Vintage Treasures: Was Morlock Night by K.W. Jeter the First True Steampunk novel?

Vintage Treasures: Was Morlock Night by K.W. Jeter the First True Steampunk novel?

Morlock nightI have vivid memories of watching George Pal’s science fiction thriller The Time Machine — based on the classic novel by H.G. Wells — in a theater, even though it came out in 1960, four years before I was born. Likely I saw it in an auditorium during a Cub Scouts movie night, or something. In any event, I remember the Morlocks. Scary, scary dudes.

In the last ten years there’s been an explosion of sequels to classic fiction. You don’t have to look far to find examples; not with Oz the Great and Powerful playing in theaters, and shelves and shelves of Sherlock Holmes and Jane Austin sequels crowding bookstores.

Typically, however, K.W. Jeter — the man who created the word “Steampunk” — was there first, with the novel Morlock Night in 1979. Morlock Night explores what might have happened if the Time Traveler’s wonderful machine fell into the hands of the Morlocks and they used it to return to Victorian England and turn London into their new hunting ground.

Morlock Night is full of surprises, as the premise becomes the launching point for a fast-paced fantasy involving King Arthur and Merlin, Excalibur, an ancient Atlantean submarine, and the fabric of the Cosmos being torn to the ripping point by the paradoxes of time travel… standard steampunk fare by today’s standards, but that was pretty wild stuff in 1979.

In his now-famous letter to Locus in April 1987, Jeter was the first to use the word “steampunk” to describe this book, and the strange and exciting new sub-genre of retro-adventure fantasy also being written by Tim Powers and James Blaylock:

Personally, I think Victorian fantasies are going to be the next big thing, as long as we can come up with a fitting collective term… like “steampunks,” perhaps…

Morlock Knight was out of print for over three decades, until Angry Robot reprinted it in a handsome new edition in April, 2011. It was originally published in paperback by DAW in June 1979, with a vivid (and very yellow) cover by Josh Kirby, who later became renowned for his Discworld covers (click the image for a bigger version). It is 156 pages, originally priced at $1.75; the new edition is $7.99 ($6.99 for the digital version).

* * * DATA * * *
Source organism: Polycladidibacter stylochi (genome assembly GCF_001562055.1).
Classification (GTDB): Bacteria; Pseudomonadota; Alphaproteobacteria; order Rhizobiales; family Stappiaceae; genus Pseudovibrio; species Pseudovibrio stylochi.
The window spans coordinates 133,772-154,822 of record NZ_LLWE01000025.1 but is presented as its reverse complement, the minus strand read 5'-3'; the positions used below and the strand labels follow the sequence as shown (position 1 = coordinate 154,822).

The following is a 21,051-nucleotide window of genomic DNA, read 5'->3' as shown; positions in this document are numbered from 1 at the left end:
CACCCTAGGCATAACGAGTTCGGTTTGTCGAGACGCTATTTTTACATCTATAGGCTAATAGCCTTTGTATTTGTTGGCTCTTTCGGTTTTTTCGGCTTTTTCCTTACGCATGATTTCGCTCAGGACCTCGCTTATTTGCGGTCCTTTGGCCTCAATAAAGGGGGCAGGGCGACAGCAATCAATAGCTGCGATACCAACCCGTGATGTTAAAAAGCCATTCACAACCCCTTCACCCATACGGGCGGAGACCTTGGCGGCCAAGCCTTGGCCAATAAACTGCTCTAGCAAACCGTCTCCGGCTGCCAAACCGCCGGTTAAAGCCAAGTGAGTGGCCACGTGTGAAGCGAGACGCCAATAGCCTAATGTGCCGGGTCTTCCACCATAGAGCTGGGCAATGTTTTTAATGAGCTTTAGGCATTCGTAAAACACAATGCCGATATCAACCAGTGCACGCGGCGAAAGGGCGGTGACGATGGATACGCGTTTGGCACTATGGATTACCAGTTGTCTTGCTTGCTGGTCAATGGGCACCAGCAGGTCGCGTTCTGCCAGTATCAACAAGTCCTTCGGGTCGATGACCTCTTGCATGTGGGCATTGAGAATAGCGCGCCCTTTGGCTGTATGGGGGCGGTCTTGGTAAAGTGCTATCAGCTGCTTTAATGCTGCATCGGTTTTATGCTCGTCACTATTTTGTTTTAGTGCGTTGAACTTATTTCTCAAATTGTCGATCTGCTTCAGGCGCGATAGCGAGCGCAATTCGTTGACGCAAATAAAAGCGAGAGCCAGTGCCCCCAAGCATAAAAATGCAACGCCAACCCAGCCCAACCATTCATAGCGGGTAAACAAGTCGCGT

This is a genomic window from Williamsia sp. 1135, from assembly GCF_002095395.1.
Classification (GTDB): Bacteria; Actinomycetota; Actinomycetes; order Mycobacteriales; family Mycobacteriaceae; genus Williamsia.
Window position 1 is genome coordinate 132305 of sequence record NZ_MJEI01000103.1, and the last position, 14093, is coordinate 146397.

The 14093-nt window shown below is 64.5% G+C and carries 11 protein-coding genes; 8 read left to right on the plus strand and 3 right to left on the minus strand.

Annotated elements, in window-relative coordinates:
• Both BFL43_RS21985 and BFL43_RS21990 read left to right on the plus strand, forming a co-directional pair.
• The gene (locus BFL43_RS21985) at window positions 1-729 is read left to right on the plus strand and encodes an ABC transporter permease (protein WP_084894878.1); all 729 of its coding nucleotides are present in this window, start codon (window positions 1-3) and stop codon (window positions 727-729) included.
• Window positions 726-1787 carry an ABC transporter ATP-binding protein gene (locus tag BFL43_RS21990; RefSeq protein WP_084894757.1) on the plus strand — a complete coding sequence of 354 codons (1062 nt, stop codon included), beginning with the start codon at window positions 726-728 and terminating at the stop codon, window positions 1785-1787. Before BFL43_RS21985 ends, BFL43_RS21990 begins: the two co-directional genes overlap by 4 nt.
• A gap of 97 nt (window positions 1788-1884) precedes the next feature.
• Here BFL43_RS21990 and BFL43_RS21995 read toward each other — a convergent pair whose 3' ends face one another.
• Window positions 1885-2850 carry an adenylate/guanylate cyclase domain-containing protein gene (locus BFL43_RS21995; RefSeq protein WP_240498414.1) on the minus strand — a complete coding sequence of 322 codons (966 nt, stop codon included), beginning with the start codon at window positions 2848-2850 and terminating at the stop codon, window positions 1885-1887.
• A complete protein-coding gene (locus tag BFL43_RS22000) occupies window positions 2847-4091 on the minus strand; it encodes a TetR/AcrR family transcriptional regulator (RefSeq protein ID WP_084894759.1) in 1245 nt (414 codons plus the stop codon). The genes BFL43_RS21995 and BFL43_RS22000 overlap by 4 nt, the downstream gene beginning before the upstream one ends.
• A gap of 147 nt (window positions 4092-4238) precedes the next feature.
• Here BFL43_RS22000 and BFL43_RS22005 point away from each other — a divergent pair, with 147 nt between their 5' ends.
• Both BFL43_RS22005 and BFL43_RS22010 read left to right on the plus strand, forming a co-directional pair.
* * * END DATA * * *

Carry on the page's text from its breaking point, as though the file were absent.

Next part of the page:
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Tim Walters

I can think of a few candidates that pre-date it:

The Space Machine by Christopher Priest
Into The Aether by Richard Lupoff
The Warlord of the Air by Michael Moorcock
A Transatlantic Tunnel, Hurrah! by Harry Harrison

The Lupoff, in particular, features literal steam-powered spaceships, and is generally indistinguishable from contemporary steampunk.

Tim Walters

> But were any of the books on your list called “Steampunk?”

No, as far as I know, Jeter’s letter was the first use of the term. The way I read the letter, though, he’s only claiming priority among himself, Powers, and Blaylock, and he seems to be joking about the name.

Back then there were lots of people riffing on the then-fashionable “cyberpunk” term. War For The Oaks (now considered a founding urban fantasy text) was referred to as “elf punk,” for example. “Cyberprep” was a joke as well. I think the term “steampunk” became much better known when The Difference Engine came out, because here were actual card-carrying, manifesto-signing cyberpunks doing it. So if you want to pick a novel that was the first generally acknowledged recipient of the term, I’d go with that.

Aonghus Fallon

Well I stopped reading steam-punk shortly after the genre became established (ie, the late Eighties) so my knowledge of later contributions is non-existent. For what it’s worth, I reckon Jeter deserves the most credit. Gibson, Blaylock and Powers only contributed one book to what was then an embryonic genre. Gibson’s contribution came comparatively late and there’s very little steampunk in the ‘Anubis Gates’ or ‘Homonculis’ (which is set at a much earlier, pre-steam period in English history) whereas Jeter wrote two books, both establishing the genre’s most popular tropes – ie, clockwork gadgetry.

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